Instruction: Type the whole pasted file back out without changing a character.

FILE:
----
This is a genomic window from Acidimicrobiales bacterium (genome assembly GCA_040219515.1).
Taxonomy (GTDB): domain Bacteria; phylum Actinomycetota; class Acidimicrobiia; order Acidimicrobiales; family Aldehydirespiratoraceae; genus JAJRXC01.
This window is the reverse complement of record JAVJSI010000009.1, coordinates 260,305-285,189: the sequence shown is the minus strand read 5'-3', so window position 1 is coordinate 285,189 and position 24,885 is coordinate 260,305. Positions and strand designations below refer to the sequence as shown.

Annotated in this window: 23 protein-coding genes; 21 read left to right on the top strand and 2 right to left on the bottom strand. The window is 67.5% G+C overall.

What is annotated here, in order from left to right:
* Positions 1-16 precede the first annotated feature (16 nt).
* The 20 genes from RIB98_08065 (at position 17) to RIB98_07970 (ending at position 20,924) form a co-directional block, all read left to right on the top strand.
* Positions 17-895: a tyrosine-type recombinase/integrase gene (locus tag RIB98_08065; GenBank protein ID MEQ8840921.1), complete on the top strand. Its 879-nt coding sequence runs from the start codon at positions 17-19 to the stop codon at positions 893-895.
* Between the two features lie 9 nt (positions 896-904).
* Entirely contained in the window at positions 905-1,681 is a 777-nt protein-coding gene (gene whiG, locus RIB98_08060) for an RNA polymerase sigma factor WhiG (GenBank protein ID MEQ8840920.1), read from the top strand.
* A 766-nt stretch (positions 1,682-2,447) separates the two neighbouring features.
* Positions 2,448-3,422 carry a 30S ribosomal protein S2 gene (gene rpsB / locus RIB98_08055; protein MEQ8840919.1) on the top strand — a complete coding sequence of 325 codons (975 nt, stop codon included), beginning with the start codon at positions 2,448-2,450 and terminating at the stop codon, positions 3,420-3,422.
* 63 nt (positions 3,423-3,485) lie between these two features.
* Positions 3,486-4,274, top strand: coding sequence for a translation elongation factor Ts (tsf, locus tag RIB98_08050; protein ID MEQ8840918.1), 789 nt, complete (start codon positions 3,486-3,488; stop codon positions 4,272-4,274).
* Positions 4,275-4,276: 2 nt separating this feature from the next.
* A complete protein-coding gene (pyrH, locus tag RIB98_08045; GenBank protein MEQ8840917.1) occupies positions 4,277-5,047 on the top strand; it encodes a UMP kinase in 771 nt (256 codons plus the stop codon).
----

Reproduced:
This is a genomic window from Acidimicrobiales bacterium (genome assembly GCA_040219515.1).
Taxonomy (GTDB): domain Bacteria; phylum Actinomycetota; class Acidimicrobiia; order Acidimicrobiales; family Aldehydirespiratoraceae; genus JAJRXC01.
This window is the reverse complement of record JAVJSI010000009.1, coordinates 260,305-285,189: the sequence shown is the minus strand read 5'-3', so window position 1 is coordinate 285,189 and position 24,885 is coordinate 260,305. Positions and strand designations below refer to the sequence as shown.

Annotated in this window: 23 protein-coding genes; 21 read left to right on the top strand and 2 right to left on the bottom strand. The window is 67.5% G+C overall.

What is annotated here, in order from left to right:
* Positions 1-16 precede the first annotated feature (16 nt).
* The 20 genes from RIB98_08065 (at position 17) to RIB98_07970 (ending at position 20,924) form a co-directional block, all read left to right on the top strand.
* Positions 17-895: a tyrosine-type recombinase/integrase gene (locus tag RIB98_08065; GenBank protein ID MEQ8840921.1), complete on the top strand. Its 879-nt coding sequence runs from the start codon at positions 17-19 to the stop codon at positions 893-895.
* Between the two features lie 9 nt (positions 896-904).
* Entirely contained in the window at positions 905-1,681 is a 777-nt protein-coding gene (gene whiG, locus RIB98_08060) for an RNA polymerase sigma factor WhiG (GenBank protein ID MEQ8840920.1), read from the top strand.
* A 766-nt stretch (positions 1,682-2,447) separates the two neighbouring features.
* Positions 2,448-3,422 carry a 30S ribosomal protein S2 gene (gene rpsB / locus RIB98_08055; protein MEQ8840919.1) on the top strand — a complete coding sequence of 325 codons (975 nt, stop codon included), beginning with the start codon at positions 2,448-2,450 and terminating at the stop codon, positions 3,420-3,422.
* 63 nt (positions 3,423-3,485) lie between these two features.
* Positions 3,486-4,274, top strand: coding sequence for a translation elongation factor Ts (tsf, locus tag RIB98_08050; protein ID MEQ8840918.1), 789 nt, complete (start codon positions 3,486-3,488; stop codon positions 4,272-4,274).
* Positions 4,275-4,276: 2 nt separating this feature from the next.
* A complete protein-coding gene (pyrH, locus tag RIB98_08045; GenBank protein MEQ8840917.1) occupies positions 4,277-5,047 on the top strand; it encodes a UMP kinase in 771 nt (256 codons plus the stop codon).